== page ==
I have been thinking, again, about death. This is a pretty regular thing in my lifecycle, as I suppose it is for most people. My thoughts about death this week got me thinking about birth, but more importantly, existence prior to birth. Most of us are not really bothered by the fact that before we were born, we were nothing. We perceived nothing, we thought of nothing, we were thought of by nothing, we were simply not. Not anything. In the course of our being, our existence (or at least what we perceive of existence consciously) has been something we acquired.
Now that we have acquired consciousness, we can't imagine going back to unconsciousness. It is, if we think about it, the worst possible thing. Worse than hell even, because at least in hell one would be something. But if we return to nothing, this is a sort of unimaginable darkness.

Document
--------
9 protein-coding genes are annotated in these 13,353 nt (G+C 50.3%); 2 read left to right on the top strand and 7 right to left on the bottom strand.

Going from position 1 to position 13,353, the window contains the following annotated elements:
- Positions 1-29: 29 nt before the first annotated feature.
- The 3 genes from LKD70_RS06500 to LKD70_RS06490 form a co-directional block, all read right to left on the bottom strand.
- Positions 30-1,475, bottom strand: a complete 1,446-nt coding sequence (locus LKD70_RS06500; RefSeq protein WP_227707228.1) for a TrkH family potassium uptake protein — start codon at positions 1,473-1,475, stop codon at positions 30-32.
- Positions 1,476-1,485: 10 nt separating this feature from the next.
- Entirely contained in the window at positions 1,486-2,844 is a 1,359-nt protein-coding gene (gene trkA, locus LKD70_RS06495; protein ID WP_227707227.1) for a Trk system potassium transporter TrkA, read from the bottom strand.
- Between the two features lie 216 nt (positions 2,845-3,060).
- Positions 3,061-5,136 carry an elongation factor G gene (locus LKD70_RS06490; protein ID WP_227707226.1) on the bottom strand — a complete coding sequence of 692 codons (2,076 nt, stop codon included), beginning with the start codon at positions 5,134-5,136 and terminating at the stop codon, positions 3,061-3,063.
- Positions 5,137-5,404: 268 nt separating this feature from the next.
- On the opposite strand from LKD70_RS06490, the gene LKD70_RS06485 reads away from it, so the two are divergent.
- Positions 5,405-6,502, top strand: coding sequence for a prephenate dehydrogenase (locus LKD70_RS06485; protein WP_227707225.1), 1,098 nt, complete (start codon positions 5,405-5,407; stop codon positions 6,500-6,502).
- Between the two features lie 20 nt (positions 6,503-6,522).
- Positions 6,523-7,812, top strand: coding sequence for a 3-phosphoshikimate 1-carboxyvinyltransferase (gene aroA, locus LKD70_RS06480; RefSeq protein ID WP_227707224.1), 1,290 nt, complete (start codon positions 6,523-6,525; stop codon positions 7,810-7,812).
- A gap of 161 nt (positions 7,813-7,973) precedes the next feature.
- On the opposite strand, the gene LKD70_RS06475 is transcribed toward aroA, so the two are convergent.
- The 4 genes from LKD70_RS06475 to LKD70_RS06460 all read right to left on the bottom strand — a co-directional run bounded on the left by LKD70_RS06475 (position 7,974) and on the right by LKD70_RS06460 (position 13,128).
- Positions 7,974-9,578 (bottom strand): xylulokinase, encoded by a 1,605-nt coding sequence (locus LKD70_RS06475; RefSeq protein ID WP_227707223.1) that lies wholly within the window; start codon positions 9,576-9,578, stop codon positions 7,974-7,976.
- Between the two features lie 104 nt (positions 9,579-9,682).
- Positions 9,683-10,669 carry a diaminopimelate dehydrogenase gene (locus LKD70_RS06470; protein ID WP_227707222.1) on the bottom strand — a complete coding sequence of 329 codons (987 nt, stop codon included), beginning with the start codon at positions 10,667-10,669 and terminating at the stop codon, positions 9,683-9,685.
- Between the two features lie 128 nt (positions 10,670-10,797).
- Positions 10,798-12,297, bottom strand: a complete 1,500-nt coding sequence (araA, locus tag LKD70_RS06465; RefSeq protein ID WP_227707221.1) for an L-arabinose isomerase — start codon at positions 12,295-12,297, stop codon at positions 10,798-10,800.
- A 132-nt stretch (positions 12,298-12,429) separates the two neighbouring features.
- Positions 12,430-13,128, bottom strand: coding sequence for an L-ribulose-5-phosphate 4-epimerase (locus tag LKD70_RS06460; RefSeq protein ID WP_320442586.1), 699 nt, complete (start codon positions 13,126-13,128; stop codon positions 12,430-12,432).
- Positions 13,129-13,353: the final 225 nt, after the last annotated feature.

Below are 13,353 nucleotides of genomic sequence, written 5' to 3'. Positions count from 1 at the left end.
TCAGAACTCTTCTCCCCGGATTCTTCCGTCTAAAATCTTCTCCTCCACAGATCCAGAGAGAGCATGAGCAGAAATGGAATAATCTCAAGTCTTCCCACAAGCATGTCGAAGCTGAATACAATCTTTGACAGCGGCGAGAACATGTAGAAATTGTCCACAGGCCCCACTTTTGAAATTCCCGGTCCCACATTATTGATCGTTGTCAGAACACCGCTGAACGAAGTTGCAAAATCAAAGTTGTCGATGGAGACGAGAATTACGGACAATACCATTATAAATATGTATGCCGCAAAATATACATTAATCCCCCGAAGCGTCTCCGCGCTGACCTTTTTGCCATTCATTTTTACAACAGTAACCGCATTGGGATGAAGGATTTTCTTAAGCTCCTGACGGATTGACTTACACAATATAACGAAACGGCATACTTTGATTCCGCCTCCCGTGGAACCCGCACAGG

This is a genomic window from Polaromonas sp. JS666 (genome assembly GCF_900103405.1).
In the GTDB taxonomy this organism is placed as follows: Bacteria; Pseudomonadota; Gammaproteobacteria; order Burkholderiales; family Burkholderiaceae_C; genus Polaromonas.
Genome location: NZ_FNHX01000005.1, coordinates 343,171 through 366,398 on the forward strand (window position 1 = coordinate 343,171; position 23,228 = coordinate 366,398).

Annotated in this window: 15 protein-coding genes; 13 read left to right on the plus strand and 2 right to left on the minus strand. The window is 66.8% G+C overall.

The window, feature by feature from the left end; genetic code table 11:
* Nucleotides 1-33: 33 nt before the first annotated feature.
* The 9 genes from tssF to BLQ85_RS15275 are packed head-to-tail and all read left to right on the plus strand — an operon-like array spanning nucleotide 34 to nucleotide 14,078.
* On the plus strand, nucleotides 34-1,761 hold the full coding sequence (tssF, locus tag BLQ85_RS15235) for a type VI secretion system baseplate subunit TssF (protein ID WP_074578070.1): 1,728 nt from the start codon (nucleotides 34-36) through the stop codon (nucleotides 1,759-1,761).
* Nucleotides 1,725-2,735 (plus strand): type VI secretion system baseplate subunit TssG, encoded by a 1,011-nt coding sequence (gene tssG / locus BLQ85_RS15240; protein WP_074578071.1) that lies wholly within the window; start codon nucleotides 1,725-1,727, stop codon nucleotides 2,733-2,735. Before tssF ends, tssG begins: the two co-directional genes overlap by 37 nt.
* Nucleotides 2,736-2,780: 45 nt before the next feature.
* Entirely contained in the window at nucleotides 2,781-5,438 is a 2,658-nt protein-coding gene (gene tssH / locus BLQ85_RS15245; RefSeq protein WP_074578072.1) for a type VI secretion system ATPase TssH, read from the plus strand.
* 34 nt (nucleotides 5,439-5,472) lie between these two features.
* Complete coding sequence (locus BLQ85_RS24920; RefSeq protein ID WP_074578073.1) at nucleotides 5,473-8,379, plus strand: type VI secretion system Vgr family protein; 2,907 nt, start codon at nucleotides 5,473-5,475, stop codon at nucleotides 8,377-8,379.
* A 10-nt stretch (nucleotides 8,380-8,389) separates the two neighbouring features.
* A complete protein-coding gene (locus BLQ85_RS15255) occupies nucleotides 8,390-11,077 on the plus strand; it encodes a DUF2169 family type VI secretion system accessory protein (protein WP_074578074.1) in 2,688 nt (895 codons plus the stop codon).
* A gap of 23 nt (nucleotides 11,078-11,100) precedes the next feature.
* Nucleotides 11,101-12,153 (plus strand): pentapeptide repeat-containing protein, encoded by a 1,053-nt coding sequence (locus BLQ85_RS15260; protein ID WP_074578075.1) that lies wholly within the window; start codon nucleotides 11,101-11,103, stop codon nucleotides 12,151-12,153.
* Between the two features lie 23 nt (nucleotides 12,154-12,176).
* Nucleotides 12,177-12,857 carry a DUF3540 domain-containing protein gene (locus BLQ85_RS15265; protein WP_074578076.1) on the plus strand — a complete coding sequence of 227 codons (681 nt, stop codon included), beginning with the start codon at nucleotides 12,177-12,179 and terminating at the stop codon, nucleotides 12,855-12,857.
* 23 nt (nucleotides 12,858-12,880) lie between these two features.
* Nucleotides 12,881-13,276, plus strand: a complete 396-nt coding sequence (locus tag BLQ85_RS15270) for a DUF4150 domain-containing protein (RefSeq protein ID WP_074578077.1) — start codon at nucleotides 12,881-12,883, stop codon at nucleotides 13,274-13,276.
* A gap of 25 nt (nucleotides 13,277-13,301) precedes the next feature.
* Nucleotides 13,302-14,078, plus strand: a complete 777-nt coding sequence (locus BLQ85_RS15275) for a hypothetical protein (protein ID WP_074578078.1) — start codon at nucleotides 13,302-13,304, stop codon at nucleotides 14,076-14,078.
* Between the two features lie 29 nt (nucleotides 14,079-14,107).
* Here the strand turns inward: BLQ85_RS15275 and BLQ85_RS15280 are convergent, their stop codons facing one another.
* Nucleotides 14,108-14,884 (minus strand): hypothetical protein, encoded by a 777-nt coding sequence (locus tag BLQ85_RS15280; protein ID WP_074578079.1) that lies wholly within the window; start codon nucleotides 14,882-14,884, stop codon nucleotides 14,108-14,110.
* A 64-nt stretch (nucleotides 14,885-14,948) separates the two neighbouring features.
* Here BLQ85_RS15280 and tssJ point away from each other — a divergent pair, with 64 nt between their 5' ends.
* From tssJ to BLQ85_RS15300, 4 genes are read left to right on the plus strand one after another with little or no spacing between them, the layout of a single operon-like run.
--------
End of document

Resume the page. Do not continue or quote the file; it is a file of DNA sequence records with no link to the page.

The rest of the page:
I willing accept unconsciousness every night when I go to sleep. It does not bother me that eight hours of my day simply vanish. The time between when I go to bed and when I wake up passes without a thought. It's like I cease to be.
Why do we insist on life after death and why don't we insist on an explanation about what we were before we were born? When we die, we lose consciousness and the energy we have acquired in life, the mass of our bodies is all redistributed. If we were unconscious before we were born, why do we assume we will continue to be conscious after our bodies have died?